Persepolis by Marjane Satrapi
Marjane Satrapi
Star Rating
Reviewer's Rating
Apr 14, 2024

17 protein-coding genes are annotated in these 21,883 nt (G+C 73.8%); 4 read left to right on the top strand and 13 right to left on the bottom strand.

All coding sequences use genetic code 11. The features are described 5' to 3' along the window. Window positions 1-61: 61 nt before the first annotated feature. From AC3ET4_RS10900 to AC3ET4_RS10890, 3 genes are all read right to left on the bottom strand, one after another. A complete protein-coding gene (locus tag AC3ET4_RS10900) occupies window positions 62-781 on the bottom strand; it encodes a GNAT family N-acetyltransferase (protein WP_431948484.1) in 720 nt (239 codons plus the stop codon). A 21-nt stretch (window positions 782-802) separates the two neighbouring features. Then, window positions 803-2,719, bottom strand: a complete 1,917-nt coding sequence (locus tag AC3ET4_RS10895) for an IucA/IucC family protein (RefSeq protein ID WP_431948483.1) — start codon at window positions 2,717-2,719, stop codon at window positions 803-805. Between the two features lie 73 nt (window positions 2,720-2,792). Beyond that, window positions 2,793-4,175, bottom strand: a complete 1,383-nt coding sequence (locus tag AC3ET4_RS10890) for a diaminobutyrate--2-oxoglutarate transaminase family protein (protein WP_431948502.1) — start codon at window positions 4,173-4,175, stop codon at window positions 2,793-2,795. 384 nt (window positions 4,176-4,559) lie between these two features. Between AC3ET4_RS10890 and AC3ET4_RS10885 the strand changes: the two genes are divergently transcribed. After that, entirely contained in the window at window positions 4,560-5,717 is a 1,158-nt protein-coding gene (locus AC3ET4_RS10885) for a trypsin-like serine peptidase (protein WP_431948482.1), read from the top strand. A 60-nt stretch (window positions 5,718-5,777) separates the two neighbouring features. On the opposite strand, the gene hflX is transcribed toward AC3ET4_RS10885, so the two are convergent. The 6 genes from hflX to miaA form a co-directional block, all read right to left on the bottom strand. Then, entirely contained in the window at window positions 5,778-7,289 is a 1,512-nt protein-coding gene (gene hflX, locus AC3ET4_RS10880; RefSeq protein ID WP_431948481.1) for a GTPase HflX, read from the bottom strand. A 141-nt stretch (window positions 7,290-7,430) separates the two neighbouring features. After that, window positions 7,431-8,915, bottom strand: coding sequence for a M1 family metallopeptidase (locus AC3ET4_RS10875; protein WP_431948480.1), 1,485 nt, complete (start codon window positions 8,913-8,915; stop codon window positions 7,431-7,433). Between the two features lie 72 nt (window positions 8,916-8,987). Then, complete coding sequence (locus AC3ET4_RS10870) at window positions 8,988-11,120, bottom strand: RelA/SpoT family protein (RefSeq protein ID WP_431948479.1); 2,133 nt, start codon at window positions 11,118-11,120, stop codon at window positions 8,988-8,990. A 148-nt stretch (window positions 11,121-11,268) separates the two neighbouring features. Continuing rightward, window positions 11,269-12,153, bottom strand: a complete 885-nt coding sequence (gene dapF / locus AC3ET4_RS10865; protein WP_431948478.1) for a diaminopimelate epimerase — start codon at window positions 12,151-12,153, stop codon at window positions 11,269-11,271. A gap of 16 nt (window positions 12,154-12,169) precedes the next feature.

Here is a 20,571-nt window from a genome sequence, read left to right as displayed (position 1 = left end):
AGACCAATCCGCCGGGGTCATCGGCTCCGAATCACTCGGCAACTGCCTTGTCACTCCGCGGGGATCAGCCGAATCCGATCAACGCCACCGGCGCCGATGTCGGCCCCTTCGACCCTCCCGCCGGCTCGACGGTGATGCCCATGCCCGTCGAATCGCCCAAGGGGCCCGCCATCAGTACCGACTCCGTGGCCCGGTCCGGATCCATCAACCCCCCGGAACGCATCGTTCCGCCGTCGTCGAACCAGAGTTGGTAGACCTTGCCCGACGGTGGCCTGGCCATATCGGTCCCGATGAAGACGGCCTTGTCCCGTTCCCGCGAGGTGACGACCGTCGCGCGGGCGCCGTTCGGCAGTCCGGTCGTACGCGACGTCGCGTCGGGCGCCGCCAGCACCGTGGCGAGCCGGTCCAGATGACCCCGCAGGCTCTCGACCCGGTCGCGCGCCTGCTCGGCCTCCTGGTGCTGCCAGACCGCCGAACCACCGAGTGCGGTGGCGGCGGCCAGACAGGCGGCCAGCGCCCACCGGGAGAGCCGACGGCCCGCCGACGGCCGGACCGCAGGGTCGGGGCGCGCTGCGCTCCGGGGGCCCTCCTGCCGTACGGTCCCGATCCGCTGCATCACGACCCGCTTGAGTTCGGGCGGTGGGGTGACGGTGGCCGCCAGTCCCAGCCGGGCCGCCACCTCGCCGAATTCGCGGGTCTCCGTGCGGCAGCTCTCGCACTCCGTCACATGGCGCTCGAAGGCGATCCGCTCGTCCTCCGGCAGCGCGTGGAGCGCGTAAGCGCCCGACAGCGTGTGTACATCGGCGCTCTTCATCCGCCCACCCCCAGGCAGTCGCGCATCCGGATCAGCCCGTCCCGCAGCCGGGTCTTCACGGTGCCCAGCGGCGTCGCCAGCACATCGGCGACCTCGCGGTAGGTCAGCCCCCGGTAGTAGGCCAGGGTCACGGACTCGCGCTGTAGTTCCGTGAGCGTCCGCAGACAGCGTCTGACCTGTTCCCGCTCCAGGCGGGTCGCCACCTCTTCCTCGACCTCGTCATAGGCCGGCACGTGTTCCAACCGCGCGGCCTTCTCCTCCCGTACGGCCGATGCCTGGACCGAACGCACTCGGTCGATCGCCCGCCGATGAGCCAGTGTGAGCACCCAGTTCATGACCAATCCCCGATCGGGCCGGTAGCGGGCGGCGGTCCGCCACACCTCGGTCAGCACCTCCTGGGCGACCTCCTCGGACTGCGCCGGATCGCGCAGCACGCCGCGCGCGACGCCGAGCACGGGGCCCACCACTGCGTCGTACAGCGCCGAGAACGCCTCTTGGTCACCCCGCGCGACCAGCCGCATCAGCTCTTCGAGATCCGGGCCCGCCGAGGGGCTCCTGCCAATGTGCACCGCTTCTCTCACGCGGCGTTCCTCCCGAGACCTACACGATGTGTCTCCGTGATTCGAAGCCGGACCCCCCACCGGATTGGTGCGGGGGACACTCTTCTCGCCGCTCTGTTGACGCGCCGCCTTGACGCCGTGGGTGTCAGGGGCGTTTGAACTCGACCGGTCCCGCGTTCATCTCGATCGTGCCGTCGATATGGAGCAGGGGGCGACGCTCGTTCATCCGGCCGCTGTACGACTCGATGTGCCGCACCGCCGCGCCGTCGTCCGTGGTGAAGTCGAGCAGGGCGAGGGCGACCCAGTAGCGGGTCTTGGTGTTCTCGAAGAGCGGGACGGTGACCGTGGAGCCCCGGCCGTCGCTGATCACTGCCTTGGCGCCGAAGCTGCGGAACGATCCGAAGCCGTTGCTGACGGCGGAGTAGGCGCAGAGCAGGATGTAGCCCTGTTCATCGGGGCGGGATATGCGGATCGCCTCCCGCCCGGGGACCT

Persepolis is a unique book that doesn’t adhere to what is expected in literature. It combines the personality and ease of reading a graphic novel with the depth of a non-fiction book, particularly a memoir. Specifically, this book follows Satrapi’s life as she grows through the Islamic Revolution. As a child, she becomes rebellious and seeks better out of the Islamic government. Later in her life, she keeps some elements but is subdued in others. This book reminds the readers that war has effects on real people’s lives and well-being, all for factors that may as well be marginal compared to human lives. Satrapi uses the comic format to enhance and make the image of a war cartoony. This provides the readers with a more understandable aspect of the situation (as Satrapi has drawn it) while pointing out the absurdity of war and the general pointlessness of such actions. This book blends politics, religion, personal and community struggles in a book with fantastic flow and value factors. It simultaneously takes away the seriousness and tragedy that comes with war, distilling it into some comical aspects that keep the book relevant and grounded to the topics discussed and providing a nice exchange for some dedication of time. Five out of five.

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